as it gets done – should perform a clean-up or preparation step prior to
uploading data. Is it done by using REPLACE in SQL*Loader or by a prepared
statement in Java which uses TRUNCATE TABLE? From a design perspective, does
the table need to have logging enabled? If so, why? Are you ever going to
rollback or recover anything in a stage table? Probably not, so keep the DDL
type of features or options to a minimum. Now that the data is inside that
database, where does it go next?

Operational tables

One way to define tables of this type is to consider what
they contain. Live data, such as customer or account information, can be stored
in operational tables. These tables are the guts of the database, so to speak.
In one form or another, everything in an application revolves around the
contents of these tables. Operational tables should be first and foremost with
respect to security, backup, and recovery, and therefore, should employ whatever
means or features to meet these requirements. This includes logging, enabled
row movement for flashback, explicit permissions, auditing, fine grained
access, virtual private database, and whatever else your situation/application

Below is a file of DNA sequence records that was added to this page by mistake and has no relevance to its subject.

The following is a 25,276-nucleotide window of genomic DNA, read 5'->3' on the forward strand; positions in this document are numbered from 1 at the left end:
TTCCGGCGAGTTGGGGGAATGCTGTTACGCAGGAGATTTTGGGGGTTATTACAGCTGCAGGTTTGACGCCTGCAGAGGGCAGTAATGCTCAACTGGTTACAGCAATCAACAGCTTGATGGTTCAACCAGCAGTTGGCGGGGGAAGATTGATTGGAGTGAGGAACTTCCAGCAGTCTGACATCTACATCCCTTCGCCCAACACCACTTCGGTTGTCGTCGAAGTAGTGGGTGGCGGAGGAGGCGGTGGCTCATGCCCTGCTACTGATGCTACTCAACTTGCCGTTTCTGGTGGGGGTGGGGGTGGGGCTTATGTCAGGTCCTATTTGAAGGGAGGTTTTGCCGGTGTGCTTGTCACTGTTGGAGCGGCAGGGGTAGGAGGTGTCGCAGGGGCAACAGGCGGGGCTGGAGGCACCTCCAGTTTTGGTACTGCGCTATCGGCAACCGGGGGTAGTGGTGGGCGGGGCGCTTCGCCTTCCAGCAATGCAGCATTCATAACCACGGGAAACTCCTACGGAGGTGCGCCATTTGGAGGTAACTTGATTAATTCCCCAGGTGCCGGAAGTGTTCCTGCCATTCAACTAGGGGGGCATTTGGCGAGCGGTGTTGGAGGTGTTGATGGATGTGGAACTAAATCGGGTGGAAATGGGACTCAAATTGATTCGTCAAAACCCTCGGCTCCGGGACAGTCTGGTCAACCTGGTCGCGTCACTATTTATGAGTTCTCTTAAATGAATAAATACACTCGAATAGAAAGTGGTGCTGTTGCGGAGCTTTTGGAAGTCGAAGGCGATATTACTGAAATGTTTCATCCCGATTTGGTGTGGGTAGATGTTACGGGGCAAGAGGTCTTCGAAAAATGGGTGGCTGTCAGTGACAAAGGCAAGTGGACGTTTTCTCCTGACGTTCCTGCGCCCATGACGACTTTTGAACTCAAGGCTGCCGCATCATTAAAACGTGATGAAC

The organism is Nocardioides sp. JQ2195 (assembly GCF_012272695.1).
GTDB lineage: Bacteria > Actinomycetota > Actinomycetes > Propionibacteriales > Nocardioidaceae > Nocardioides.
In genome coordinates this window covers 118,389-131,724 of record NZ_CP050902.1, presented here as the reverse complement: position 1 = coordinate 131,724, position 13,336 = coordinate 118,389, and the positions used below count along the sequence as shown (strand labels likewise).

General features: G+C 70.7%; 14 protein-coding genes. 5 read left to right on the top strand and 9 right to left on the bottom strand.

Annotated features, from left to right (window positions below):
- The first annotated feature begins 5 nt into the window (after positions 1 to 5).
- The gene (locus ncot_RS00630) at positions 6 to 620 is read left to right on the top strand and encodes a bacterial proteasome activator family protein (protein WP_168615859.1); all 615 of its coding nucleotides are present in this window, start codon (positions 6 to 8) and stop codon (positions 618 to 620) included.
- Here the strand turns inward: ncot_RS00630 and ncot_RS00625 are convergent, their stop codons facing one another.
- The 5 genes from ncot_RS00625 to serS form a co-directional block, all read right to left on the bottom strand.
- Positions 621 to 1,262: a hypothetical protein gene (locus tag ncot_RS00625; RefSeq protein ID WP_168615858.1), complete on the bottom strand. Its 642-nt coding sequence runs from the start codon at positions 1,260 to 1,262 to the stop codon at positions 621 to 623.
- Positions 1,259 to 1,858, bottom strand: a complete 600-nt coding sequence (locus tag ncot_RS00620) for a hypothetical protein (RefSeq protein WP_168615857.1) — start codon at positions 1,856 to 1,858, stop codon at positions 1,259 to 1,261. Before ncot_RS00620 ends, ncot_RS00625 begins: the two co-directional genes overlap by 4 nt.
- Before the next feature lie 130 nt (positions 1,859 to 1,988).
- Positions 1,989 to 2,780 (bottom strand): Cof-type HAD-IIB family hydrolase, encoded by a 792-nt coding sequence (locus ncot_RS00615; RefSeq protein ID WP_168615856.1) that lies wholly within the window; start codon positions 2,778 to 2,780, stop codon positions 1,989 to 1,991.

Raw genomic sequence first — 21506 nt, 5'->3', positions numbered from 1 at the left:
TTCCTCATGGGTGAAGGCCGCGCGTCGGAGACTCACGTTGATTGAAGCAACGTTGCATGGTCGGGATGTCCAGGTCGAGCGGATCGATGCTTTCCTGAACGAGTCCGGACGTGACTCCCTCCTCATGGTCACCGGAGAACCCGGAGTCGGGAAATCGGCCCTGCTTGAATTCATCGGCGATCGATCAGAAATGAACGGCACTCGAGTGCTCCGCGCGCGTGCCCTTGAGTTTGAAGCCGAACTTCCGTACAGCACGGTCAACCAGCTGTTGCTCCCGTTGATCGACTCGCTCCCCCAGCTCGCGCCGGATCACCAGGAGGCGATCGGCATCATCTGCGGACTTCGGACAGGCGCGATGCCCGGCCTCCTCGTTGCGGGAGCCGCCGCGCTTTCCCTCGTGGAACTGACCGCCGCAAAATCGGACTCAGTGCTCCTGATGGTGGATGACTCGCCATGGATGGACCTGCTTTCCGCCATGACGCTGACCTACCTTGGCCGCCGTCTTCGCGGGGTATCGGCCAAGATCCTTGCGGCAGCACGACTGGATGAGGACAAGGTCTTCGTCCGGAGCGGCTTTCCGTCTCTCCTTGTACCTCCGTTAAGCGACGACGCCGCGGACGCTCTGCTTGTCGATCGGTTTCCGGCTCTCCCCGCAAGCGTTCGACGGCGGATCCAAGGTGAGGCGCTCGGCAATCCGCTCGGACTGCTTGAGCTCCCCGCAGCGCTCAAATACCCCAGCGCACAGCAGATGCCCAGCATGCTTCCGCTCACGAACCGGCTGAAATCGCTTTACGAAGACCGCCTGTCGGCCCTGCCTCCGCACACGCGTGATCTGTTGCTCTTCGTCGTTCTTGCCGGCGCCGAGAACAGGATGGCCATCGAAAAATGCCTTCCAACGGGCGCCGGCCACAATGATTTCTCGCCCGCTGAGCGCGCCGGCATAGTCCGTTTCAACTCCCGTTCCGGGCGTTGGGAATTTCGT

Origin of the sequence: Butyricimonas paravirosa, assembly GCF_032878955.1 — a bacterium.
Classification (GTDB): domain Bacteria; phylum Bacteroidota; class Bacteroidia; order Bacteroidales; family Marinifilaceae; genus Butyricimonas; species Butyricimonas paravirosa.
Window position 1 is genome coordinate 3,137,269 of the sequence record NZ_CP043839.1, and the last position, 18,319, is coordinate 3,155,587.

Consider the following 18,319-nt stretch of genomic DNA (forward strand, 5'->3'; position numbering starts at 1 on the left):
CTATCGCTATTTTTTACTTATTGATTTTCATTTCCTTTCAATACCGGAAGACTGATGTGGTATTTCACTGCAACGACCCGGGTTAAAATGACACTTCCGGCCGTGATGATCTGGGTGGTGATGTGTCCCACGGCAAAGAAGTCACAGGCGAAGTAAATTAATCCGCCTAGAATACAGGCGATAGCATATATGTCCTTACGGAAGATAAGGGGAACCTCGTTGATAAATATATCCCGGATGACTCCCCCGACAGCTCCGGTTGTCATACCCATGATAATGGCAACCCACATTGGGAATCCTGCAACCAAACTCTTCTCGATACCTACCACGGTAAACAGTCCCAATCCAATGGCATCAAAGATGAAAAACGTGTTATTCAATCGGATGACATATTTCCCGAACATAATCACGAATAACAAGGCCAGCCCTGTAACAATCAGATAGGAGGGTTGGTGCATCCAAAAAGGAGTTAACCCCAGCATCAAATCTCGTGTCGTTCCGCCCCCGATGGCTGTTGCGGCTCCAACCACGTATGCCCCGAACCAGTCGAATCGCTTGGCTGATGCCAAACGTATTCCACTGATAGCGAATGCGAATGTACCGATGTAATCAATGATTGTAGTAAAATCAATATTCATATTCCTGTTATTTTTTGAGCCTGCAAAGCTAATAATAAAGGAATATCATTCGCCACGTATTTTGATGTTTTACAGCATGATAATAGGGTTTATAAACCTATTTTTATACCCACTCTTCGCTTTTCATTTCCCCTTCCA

may require.

These tables are further characterized by how they are
designed. Normalization is a word or process that should immediately come to
mind, and along with this comes the consideration of related objects such as
indexes, views, sequences, and triggers, to name a few. These tables are what I
referred to as "normal" tables in the introduction and normal seems
to be a good fit for two reasons. First is that these tables are normally seen
throughout a schema, and second is that these tables typically need to be normalized.

Another type of operational table is one related to how an
application or schema operates. An example would be storing information about
disposition tables (see below). Another example is familiar for those who
design security (roles and permissions) into a schema as opposed to having
Oracle manage this function.

Functional tables

Lookup or intersection tables fall into this category as
their main purpose is to perform a function (i.e., resolve a many-to-many